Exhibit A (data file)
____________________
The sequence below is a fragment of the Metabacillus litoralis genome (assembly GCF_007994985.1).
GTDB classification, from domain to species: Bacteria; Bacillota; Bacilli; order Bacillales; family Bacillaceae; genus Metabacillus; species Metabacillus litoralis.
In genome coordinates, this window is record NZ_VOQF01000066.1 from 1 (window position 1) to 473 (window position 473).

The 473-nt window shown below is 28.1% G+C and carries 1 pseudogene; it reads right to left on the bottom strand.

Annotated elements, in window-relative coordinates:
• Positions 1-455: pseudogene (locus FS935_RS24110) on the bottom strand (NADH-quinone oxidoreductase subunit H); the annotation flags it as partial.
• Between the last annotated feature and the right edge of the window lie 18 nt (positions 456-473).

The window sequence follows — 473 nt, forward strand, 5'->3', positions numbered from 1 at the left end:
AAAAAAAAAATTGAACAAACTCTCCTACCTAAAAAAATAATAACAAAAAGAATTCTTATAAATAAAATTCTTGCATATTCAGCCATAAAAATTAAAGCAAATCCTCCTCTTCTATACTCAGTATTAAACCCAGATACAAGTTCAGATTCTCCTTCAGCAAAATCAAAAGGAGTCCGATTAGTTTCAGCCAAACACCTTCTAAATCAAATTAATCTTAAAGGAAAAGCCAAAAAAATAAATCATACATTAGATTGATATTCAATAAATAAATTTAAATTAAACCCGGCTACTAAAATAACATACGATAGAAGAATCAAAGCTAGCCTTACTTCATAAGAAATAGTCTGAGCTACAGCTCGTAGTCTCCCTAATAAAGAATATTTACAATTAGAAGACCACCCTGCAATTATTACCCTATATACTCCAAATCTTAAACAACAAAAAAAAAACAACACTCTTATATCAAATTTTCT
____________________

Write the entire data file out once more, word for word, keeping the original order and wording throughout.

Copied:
The sequence below is a fragment of the Metabacillus litoralis genome (assembly GCF_007994985.1).
GTDB classification, from domain to species: Bacteria; Bacillota; Bacilli; order Bacillales; family Bacillaceae; genus Metabacillus; species Metabacillus litoralis.
In genome coordinates, this window is record NZ_VOQF01000066.1 from 1 (window position 1) to 473 (window position 473).

The 473-nt window shown below is 28.1% G+C and carries 1 pseudogene; it reads right to left on the bottom strand.

Annotated elements, in window-relative coordinates:
• Positions 1-455: pseudogene (locus FS935_RS24110) on the bottom strand (NADH-quinone oxidoreductase subunit H); the annotation flags it as partial.
• Between the last annotated feature and the right edge of the window lie 18 nt (positions 456-473).

The window sequence follows — 473 nt, forward strand, 5'->3', positions numbered from 1 at the left end:
AAAAAAAAAATTGAACAAACTCTCCTACCTAAAAAAATAATAACAAAAAGAATTCTTATAAATAAAATTCTTGCATATTCAGCCATAAAAATTAAAGCAAATCCTCCTCTTCTATACTCAGTATTAAACCCAGATACAAGTTCAGATTCTCCTTCAGCAAAATCAAAAGGAGTCCGATTAGTTTCAGCCAAACACCTTCTAAATCAAATTAATCTTAAAGGAAAAGCCAAAAAAATAAATCATACATTAGATTGATATTCAATAAATAAATTTAAATTAAACCCGGCTACTAAAATAACATACGATAGAAGAATCAAAGCTAGCCTTACTTCATAAGAAATAGTCTGAGCTACAGCTCGTAGTCTCCCTAATAAAGAATATTTACAATTAGAAGACCACCCTGCAATTATTACCCTATATACTCCAAATCTTAAACAACAAAAAAAAAACAACACTCTTATATCAAATTTTCT